The first Mahommedan appointed to the Council of India and the first appointed to the Privy Council were both Sayads.
The lettres de cachet, on the contrary, were signed simply by a secretary of state (formerly known as secretaire des commandements) for the king; they bore merely the imprint of the king's privy seal, from which circumstance they were often called, in the r4th and r5th centuries, lettres de petit signet or lettres de petit cachet, and were entirely exempt from the control of the chancellor.
By order of the privy council the lead was stripped off the roofs in 1567 and sold to Holland to pay the troops; but the ship conveying the spoils foundered in the North Sea.
He was included in Sir Henry Campbell-Bannerman's cabinet at the close of 1905 as lord privy seal, an office which he retained in 1908 when Mr Asquith formed his new ministry, but which he resigned later in the same year.
From the decisions of the supreme court of Canada appeal may be made to the judicial committee of the imperial privy council.
His successor, Sir John Thompson, after a successful leadership of about two years, died suddenly of heart disease at Windsor Castle, immediately after being sworn of the imperial privy council.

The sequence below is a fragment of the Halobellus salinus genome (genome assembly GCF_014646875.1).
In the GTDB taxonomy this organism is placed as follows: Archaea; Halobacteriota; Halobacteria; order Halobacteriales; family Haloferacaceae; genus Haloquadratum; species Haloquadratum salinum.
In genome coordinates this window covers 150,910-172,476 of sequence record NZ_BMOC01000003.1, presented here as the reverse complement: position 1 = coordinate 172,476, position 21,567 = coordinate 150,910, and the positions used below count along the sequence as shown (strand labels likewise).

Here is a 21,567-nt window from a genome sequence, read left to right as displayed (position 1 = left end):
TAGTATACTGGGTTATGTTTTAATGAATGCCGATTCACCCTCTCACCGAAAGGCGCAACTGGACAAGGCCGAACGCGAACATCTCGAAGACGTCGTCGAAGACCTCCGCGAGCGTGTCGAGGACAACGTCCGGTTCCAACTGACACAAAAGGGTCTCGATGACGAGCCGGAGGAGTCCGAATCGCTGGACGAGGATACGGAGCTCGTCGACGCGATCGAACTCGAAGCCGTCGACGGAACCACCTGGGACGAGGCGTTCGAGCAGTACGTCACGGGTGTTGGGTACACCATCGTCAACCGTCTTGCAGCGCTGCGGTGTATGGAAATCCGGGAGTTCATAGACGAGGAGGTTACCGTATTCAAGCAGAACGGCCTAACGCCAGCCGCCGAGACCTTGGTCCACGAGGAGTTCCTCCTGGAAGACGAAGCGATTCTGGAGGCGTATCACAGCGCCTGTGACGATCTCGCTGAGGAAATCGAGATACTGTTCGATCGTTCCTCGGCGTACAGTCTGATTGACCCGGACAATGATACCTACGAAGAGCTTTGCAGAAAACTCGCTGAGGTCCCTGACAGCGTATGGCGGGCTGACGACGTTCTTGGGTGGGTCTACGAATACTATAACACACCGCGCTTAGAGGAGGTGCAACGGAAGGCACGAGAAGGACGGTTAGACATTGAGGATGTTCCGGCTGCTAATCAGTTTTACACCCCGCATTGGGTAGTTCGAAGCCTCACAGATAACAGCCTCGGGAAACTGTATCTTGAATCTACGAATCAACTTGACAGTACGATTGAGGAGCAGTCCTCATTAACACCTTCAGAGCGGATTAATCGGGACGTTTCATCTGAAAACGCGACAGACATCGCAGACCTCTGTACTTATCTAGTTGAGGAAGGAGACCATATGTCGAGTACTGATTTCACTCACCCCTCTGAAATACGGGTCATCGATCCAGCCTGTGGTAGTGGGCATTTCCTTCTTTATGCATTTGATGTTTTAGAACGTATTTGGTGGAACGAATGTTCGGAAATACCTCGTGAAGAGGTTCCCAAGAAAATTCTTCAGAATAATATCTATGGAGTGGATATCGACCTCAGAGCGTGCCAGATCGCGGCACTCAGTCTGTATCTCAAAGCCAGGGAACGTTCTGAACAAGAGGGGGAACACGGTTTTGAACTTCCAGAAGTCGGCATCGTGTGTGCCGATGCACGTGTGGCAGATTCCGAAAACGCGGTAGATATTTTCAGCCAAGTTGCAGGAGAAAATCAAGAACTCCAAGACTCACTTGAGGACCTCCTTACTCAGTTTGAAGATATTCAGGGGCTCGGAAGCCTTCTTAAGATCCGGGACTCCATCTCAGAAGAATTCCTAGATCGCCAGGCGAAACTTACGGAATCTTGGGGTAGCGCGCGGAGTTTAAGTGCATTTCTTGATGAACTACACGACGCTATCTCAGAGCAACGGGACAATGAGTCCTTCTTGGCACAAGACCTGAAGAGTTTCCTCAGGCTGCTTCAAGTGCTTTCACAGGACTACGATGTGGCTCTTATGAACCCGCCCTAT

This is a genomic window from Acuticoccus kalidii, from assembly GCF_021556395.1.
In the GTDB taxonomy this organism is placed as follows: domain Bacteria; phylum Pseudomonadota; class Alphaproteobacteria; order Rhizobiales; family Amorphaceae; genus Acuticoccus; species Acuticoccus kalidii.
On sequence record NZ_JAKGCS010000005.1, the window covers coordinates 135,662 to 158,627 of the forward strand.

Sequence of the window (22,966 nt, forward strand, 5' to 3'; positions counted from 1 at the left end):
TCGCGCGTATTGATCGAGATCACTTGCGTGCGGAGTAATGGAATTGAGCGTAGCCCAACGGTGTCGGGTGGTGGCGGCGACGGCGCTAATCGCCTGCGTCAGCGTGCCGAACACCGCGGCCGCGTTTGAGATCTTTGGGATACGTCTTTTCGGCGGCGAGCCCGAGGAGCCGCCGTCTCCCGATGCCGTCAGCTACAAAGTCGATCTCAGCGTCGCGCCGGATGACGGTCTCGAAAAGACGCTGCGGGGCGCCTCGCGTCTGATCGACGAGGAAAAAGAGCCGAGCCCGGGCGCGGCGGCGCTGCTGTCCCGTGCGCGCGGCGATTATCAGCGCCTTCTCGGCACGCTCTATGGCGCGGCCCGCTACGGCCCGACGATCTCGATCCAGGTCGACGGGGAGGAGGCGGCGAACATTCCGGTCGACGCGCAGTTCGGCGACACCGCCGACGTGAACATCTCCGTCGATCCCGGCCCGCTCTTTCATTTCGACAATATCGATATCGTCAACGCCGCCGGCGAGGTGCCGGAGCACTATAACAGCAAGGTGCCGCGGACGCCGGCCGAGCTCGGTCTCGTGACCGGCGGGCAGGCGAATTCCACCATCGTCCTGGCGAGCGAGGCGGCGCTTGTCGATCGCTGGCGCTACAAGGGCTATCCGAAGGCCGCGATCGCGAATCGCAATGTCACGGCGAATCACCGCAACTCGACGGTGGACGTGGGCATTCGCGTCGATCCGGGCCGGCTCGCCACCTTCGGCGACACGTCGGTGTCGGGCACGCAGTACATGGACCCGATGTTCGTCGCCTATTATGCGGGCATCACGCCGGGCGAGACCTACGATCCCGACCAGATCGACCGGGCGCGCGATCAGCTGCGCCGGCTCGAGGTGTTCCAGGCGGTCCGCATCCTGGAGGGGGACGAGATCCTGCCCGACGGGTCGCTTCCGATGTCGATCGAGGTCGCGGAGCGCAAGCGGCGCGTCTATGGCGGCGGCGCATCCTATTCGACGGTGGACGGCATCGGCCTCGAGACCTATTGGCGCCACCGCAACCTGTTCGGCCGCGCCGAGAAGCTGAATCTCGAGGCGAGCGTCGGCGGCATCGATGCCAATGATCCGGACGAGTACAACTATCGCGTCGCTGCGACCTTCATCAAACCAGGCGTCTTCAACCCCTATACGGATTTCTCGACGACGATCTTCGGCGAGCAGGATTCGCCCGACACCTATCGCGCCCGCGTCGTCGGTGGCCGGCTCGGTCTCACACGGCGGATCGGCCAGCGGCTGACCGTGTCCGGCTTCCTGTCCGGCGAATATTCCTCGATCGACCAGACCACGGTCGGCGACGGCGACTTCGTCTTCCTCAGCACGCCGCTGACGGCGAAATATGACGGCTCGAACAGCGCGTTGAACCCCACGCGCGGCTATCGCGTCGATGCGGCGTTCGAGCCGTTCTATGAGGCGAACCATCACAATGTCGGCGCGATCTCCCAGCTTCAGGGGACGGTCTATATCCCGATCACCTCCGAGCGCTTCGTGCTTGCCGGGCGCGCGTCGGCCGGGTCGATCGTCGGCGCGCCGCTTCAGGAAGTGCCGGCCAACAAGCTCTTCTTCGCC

The right of appeal from the supreme court, thus constituted, to the judicial committee of the privy council marks, in questions judicial, Canada's place as a part of the British empire.
In Scotland, January Ist Was Adopted For New Year'S Day From 1600, According To An Act Of The Privy Council In December 1599.
When Wentworth was made lord deputy of Ireland, Radcliffe, in January 1633, preceded him to that country, and having been made a member of the Irish privy council he was trusted by the deputy in the fullest possible way, his advice being of the greatest service.
Like those of the other districts of Germany, the estates of the different provinces which formed the kingdom of Hanover had met for many years in an irregular fashion to exercise their varying and ill-defined authority; and, although the elector Ernest Augustus introduced a system of administrative councils into Celle, these estates, consisting of the three orders of prelates, nobles and towns, together with a body somewhat resembling the English privy council, were the only constitution which the country possessed, and the only check upon the power of its ruler.
Responsible of course to the elector, the Statthalter, aided by the privy council, conducted the internal affairs of the electorate, generally in a peaceful and satisfactory fashion, until the welter of the Napoleonic wars.